PlayStation 3 and Newfoundland Timezone and Loss of Linux Support

I’m a little ticked at Sony as I realized, again, that they haven’t updated their firmware for the PlayStation 3 to include the Newfoundland time zone. It is always 30 minutes off and that really bugs me. I’m wasn’t going to go into a diatribe about Linux but I think I will.

Anyway, here is the note I sent to Sony. Yes, I am sarcastic but after being out for so long Sony deserves it. Anyway, here is the note:

Hi Folks – when are you going to fix the Newfoundland timezone? You know, that one that is -3:30 (-2:30 in the summer)? It is quite annoying that the time is off by 30 minutes (no, we are NOT Nova Scotia nor New Brunswick nor Prince Edward Island – we are not part of the Canadian Maritimes).

Every other Java or Linux based system out there has their timezone information including Newfoundland – what is Sony’s excuse? This has been apparently going on since the PS3 was launched – and that wasn’t yesterday!


I have to say that I’m a little saddened that Sony has dropped Linux support (a/k/a “Other OS”) from the latest firmware. Not that I used Linux very much at all on the PS3 (I use it a great deal on servers and my Dell Mini) but it was nice to have a choice. Here’s what the update said what would happen if you didn’t update to 3.21:

  • Ability to sign in to PlayStation Network and use network features that require signing in to PlayStation Network, such as online features of PS3 games and chat
  • Playback of PS3 software titles or Blu-ray Disc videos that require PS3 system software version 3.21 or later
  • Playback of copyright-protected videos that are stored on a media server (when DTCP-IP is enabled under Settings)
  • Use of new features and improvements that are available on PS3 system software 3.21 or later

To further quote them

It will disable the “Install Other OS” feature that was available on the PS3 systems prior to the current slimmer models, launched in September 2009. This feature enabled users to install an operating system, but due to security concerns, we’re now removing this feature.

Riiight. I can keep Linux and then I likely won’t be able to watch any Blu-ray discs that have update copy protection or that I won’t be able to watch any Blu-ray discs that need the updated firmware (which the studios owned by Sony will obviously need).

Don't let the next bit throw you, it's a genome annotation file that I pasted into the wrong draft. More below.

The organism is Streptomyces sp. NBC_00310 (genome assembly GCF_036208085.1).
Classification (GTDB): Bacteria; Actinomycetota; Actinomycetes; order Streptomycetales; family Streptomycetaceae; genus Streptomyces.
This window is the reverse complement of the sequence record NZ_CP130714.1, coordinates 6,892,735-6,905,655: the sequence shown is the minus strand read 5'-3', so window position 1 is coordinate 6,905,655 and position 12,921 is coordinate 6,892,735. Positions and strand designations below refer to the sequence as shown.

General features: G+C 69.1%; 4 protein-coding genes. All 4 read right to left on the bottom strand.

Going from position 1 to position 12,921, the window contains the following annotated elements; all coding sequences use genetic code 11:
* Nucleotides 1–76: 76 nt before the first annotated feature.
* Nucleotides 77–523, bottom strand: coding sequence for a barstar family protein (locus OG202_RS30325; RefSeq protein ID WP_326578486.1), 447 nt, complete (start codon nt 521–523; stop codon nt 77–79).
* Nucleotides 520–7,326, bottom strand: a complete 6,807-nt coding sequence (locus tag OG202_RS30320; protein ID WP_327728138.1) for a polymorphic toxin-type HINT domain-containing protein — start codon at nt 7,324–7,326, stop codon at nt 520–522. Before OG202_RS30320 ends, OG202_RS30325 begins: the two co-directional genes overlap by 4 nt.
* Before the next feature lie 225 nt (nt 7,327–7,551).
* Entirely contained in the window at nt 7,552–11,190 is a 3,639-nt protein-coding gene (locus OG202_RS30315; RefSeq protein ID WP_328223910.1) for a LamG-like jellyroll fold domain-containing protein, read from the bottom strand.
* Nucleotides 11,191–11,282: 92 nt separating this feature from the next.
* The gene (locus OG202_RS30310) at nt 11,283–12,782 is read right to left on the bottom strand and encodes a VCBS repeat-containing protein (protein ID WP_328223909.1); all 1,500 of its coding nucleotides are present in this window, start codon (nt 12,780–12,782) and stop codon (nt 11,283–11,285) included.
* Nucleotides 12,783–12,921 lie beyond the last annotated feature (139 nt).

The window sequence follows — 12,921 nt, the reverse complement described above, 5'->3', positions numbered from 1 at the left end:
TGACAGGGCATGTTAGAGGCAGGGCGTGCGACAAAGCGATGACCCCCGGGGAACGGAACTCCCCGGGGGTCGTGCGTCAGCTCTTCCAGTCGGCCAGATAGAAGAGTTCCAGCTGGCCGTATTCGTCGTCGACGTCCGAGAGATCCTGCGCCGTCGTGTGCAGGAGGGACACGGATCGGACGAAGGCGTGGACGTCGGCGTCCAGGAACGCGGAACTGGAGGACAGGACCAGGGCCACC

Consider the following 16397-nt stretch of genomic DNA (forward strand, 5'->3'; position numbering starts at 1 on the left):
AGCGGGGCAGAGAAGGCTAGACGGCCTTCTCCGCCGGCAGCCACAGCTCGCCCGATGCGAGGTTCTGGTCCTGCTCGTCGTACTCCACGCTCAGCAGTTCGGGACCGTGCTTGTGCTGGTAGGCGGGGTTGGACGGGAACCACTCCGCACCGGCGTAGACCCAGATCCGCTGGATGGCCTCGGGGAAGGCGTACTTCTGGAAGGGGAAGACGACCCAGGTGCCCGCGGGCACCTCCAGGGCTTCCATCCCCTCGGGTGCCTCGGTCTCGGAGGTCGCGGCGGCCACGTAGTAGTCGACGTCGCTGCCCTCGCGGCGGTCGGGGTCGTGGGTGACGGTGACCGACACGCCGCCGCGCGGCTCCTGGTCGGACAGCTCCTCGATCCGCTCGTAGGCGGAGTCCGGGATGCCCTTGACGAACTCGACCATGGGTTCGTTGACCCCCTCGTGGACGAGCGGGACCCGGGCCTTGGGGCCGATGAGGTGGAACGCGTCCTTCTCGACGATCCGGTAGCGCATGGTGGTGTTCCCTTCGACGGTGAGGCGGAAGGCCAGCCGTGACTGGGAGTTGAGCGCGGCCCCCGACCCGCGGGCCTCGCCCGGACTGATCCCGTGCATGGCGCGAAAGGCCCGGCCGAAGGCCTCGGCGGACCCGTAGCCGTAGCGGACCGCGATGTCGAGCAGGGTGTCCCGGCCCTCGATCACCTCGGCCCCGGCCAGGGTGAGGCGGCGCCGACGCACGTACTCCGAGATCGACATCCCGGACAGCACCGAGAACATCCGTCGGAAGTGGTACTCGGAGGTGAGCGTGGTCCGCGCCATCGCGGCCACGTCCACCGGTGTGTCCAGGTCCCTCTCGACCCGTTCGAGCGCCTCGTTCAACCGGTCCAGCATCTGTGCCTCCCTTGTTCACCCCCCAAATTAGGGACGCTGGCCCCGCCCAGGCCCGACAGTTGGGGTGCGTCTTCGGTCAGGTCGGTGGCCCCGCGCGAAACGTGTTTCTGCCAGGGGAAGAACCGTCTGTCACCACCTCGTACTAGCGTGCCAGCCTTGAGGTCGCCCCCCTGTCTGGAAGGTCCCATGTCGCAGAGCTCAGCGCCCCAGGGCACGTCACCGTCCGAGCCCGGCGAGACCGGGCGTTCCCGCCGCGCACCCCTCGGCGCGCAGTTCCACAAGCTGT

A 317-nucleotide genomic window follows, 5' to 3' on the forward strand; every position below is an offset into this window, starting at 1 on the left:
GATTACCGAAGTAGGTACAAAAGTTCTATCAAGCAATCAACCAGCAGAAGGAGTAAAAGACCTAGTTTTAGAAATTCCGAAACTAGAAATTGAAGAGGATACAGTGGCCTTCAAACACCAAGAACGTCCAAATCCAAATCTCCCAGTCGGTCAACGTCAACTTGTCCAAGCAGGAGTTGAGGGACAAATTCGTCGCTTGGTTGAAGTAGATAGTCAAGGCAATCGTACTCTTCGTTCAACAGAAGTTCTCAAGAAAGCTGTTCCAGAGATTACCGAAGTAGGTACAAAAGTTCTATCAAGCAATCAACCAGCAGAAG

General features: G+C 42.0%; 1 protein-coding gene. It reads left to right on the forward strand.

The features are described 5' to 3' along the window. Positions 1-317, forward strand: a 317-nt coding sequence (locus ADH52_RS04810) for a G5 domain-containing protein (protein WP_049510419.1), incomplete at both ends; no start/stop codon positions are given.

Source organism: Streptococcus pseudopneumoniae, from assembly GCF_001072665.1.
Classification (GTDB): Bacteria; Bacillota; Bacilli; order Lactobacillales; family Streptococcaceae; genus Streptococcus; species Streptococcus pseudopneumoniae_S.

I think that this might be the result of DTCP-IP that is noted above.

From Webopeida:

DTCP-IP Digital Transmission Content Protection over Internet Protocol, a specification for copy protection of copyrighted content that is transferred over digital interfaces in home networks that adhere to IP. Under this specification, digital content can be shared securely between devices in a user’s home but not shared with third-parties outside the home network. Using an authentication scheme, DTCP-IP allows the user to designate devices in the home network as trusted destinations that can transfer data back and forth, but DTCP-IP will not allow the content to be transmitted over the Internet to be shared outside of the home network.

What I think is happening is that via Linux you can stream from the PS3 partition outside the outside home… …Or, maybe there is something with the Blu-ray copyprotection that having Linux on the system will break… …Or, maybe some aliens will come an capture the world. Anyway, I don’t know the reason for them dropping Linux or the security reasons but if I found out I’ll post.

About Mike Pelley

Let’s see… A little about me… I’ve been around information technology since 1983 with computers such as DEC Rainbows (weird machine – the standard DOS couldn’t format its own floppy disks – remember them? – and I had to format them on a friend’s IBM PC) to Radio Shack TRS-80 to Apple ][e and Apple //c in the beginning. I have programmed in 8-bit assembly language on 6502, FORTRAN and COBOL on IBM System/370 (and I still hate JCL), VAX BASIC and COBOL (and a weird and massive WordPerfect 4.0 macro) on DEC VMS (Alpha), C/C++ on Digital Unix (ALPHA), and C/C++, Perl (it may be powerful but I still hate it), PHP on Linux (Red Hat, Centos, Ubuntu, etc.). I have work with databases such as Digital RDB (later to become Oracle RDB), Oracle DBMS, Microsoft SQL Server, MySQL and PostgreSQL on VAX, Alpha, Sun and Intel. Check out my professional profile and connect with me on LinkedIn. See I still think that Digital created some of the best ideas in the world: VAX clustering, DSSI disks (forerunner to SCSI) and the Alpha processor (first commercial 64-bit processor – Red Hat screamed on an Alpha!). DEC just could not seem to be able to give air conditioners away to someone lost in the Sahara Desert! VMware is one of the best ways to get the most out of an x64 server. And I have tried Oracle VM, Virtual Box and Microsoft Virtual Server. Outside of that I am a huge military history buff starting in the early 20th century. I love Ford Mustangs (my ’87 Mustang GT was awesome) and if I had the money I would have a Porsche 928S4. If I had a lot of money I would have a Porsche 911 Turbo. I also play too much AmrA 3 Exile mod. Over 5,000+ hours... I have a wonderful son, Cameron. I have a long suffering (Do you really need all that computer junk?) wife, Paula. I live in Paradise, Newfoundland and Labrador.
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